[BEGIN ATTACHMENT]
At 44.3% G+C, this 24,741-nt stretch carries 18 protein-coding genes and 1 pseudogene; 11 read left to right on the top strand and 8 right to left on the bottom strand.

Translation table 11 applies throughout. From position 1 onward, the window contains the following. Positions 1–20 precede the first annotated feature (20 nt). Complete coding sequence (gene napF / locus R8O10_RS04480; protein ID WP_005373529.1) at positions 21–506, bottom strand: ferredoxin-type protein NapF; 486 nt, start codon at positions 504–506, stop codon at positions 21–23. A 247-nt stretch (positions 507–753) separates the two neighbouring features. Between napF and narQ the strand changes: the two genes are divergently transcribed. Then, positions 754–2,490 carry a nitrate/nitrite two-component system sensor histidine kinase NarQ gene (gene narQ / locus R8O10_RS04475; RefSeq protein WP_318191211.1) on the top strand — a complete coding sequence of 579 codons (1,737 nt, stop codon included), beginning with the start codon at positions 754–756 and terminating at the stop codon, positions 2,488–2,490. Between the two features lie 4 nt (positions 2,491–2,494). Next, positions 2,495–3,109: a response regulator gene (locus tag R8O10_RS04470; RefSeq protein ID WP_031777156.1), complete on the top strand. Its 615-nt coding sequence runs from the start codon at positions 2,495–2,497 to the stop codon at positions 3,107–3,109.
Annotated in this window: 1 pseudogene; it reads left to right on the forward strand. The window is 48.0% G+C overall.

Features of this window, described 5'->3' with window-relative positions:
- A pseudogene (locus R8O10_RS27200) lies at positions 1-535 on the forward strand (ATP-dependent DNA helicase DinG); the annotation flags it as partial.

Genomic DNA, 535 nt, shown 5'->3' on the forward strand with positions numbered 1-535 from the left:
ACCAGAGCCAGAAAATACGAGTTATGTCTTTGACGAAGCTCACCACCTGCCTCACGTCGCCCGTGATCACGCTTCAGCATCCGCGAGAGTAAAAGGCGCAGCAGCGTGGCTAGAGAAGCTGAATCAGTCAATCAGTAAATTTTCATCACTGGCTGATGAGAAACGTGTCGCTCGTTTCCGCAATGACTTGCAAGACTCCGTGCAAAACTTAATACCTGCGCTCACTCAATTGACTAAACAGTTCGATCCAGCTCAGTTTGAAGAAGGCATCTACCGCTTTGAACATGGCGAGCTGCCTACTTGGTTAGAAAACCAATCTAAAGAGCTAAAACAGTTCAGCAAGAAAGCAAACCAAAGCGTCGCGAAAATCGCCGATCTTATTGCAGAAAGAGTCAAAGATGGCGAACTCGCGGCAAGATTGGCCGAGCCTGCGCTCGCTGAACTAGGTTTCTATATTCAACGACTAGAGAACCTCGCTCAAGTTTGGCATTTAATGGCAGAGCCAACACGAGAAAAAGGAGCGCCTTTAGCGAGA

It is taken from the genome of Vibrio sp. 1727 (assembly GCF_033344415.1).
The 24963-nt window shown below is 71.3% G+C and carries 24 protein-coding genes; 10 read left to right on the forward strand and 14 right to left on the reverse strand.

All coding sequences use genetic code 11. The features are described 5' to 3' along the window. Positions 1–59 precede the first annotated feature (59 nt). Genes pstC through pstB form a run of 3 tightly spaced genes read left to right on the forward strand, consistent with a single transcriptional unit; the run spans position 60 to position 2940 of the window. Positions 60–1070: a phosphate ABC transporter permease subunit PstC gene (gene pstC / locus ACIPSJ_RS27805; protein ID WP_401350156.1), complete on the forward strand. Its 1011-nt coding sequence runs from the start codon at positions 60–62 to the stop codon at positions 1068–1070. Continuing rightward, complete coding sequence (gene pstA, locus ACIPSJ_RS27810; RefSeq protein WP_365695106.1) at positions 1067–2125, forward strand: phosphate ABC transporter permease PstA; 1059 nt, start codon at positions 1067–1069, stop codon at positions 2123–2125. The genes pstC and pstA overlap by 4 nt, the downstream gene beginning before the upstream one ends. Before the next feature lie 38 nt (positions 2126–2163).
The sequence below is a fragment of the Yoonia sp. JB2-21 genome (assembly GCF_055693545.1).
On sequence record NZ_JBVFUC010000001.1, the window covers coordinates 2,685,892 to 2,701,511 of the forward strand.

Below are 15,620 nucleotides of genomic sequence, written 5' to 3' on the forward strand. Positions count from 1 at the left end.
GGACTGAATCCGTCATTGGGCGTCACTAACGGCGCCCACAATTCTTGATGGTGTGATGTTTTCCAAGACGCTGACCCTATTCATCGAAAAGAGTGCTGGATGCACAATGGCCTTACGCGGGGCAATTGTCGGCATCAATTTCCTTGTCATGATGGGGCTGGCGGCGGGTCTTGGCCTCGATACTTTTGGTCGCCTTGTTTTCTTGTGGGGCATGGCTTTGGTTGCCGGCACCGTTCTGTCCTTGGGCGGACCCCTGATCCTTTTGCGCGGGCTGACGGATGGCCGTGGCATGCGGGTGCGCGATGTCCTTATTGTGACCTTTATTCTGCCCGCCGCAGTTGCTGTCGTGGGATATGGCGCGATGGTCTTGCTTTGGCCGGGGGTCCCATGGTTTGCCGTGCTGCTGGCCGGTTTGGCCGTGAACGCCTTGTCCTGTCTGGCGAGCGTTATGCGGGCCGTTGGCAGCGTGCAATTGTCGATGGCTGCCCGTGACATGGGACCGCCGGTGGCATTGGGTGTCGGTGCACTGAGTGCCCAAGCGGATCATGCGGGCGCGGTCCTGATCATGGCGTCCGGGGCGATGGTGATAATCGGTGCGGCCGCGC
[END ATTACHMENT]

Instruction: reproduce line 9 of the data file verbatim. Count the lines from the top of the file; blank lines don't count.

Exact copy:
The 24963-nt window shown below is 71.3% G+C and carries 24 protein-coding genes; 10 read left to right on the forward strand and 14 right to left on the reverse strand.